"THE GATE THIEF: A Novel of the Mither Mages," by Orson Scott Card, Tor Books, $24.99, 384 pages (f)
Orson Scott Card continues to expertly weave a fantasy series in “The Gate Thief: A Novel of the Mither Mages." As always, he allows the reader to make discoveries along with his characters — and share in their subsequent excitements, hopes and horrors.
In “The Lost Gate,” the gate mage Danny North discovered his powers, made friends and succeeded in creating a "great gate." He also thwarted Loki, the gate thief, from stealing his ability to create the gates that enable him and others to travel instantly from one location to another, including between worlds.
“The Gate Thief,” which is scheduled to be released on March 19, picks up almost immediately where “The Lost Gate” left off. While Loki no longer poses a direct threat, Danny now faces the challenge of maintaining peace between the families, or clans of Mither Mages descended from people who were once believed to be gods. The families’ powers have greatly diminished but can be restored by passage through a great gate, and the families will do anything to create another one.
Juxtaposed with that is the pressure Danny receives from his mortal friends, who don’t have magical abilities but, once they understand his power, will take whatever they can get. This leads to sexual advances on Danny from almost every female he knows.
But Danny has grown and matured since first discovering his gate-making abilities, and desperately wants to remain a good person. Missteps in using his powers and the gates he inherited when he robbed Loki continually remind him he doesn’t know enough. He also suspects the gate thief had reasons for closing the gates, reasons which he races to discover.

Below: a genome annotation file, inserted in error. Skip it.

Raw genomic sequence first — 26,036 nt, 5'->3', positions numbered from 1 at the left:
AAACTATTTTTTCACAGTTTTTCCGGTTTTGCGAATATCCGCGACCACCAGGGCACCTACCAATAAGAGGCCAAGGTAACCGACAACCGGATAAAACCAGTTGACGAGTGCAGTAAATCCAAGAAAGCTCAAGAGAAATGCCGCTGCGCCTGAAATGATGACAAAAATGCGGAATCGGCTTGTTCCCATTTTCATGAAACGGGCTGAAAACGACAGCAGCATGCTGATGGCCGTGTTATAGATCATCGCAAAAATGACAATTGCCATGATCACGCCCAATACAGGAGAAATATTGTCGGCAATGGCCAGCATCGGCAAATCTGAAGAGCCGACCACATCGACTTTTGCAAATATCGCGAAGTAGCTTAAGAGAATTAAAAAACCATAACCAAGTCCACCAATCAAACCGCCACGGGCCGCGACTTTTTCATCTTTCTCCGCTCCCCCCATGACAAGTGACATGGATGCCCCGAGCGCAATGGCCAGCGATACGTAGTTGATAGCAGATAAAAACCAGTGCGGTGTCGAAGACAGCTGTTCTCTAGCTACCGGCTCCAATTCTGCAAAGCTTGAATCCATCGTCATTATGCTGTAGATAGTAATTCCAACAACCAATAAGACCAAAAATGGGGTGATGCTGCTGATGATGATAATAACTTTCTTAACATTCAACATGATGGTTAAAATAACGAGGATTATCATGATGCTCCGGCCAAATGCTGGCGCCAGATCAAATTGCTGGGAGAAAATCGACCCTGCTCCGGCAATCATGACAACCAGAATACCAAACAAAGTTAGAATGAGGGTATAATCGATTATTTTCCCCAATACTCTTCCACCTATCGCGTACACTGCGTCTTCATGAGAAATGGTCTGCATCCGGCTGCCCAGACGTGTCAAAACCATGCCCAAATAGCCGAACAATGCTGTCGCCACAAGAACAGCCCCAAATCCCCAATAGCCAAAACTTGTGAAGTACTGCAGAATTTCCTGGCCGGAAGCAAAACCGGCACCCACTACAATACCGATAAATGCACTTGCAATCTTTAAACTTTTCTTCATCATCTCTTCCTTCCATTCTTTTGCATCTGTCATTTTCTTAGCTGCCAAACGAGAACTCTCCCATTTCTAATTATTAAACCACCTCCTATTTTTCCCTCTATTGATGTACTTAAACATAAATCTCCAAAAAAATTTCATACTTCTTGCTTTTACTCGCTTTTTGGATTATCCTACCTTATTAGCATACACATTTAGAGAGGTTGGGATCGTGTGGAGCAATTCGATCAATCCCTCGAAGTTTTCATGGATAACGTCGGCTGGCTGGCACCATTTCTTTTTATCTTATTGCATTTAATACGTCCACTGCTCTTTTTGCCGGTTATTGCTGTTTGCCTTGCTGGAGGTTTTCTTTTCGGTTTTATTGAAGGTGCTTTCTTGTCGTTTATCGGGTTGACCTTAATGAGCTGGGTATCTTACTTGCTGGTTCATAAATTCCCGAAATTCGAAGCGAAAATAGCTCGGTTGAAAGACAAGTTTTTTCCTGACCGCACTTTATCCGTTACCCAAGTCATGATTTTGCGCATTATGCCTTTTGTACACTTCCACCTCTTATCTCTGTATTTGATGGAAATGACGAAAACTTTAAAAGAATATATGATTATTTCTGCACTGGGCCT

Loki knows the danger, but his desire to help Danny keep Earth and the planet Westil safe is often overshadowed by his thirst for justice against Queen Bexoi, who was once his lover but then murdered their son in the course of fulfilling her own dark ambitions.
Danny needs all the help he can get; while the antagonists in stories generally have a few vices, author Card introduces a villain of whom many are already wary. The battle of good and evil is shown in a different light, as is the struggle for one’s soul, in a way that’s simultaneously thrilling and chilling.
As the second book in its series, “The Gate Thief” continues the action but may not be a hit with all who enjoyed the first book, namely young teenagers. While the story is gripping, it becomes very dark. The book contains some profanity and has thematic and sexual elements inappropriate for readers younger than mid-teen.
Rachel Brutsch is a former intern of the features section of the Deseret News. She has a bachelor's degree in communication from BYU-Idaho. She loves stories in all formats. Email: firstname.lastname@example.org
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